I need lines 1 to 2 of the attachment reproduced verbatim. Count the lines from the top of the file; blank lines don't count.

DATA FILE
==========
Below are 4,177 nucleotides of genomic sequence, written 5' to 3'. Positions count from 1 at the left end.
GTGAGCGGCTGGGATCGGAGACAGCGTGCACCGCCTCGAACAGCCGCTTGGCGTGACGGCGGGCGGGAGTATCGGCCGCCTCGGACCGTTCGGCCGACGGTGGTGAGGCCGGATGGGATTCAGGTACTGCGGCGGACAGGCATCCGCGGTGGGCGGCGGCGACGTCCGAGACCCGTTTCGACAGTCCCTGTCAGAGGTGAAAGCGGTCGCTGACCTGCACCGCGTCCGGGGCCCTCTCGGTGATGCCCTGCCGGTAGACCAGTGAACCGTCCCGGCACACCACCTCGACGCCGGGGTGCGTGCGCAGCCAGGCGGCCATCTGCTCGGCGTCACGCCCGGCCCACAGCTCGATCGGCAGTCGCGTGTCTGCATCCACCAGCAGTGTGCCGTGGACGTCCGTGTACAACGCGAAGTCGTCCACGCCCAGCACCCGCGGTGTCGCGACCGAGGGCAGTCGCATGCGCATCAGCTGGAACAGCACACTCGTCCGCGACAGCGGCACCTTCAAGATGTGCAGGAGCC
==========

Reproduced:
Below are 4,177 nucleotides of genomic sequence, written 5' to 3'. Positions count from 1 at the left end.
GTGAGCGGCTGGGATCGGAGACAGCGTGCACCGCCTCGAACAGCCGCTTGGCGTGACGGCGGGCGGGAGTATCGGCCGCCTCGGACCGTTCGGCCGACGGTGGTGAGGCCGGATGGGATTCAGGTACTGCGGCGGACAGGCATCCGCGGTGGGCGGCGGCGACGTCCGAGACCCGTTTCGACAGTCCCTGTCAGAGGTGAAAGCGGTCGCTGACCTGCACCGCGTCCGGGGCCCTCTCGGTGATGCCCTGCCGGTAGACCAGTGAACCGTCCCGGCACACCACCTCGACGCCGGGGTGCGTGCGCAGCCAGGCGGCCATCTGCTCGGCGTCACGCCCGGCCCACAGCTCGATCGGCAGTCGCGTGTCTGCATCCACCAGCAGTGTGCCGTGGACGTCCGTGTACAACGCGAAGTCGTCCACGCCCAGCACCCGCGGTGTCGCGACCGAGGGCAGTCGCATGCGCATCAGCTGGAACAGCACACTCGTCCGCGACAGCGGCACCTTCAAGATGTGCAGGAGCC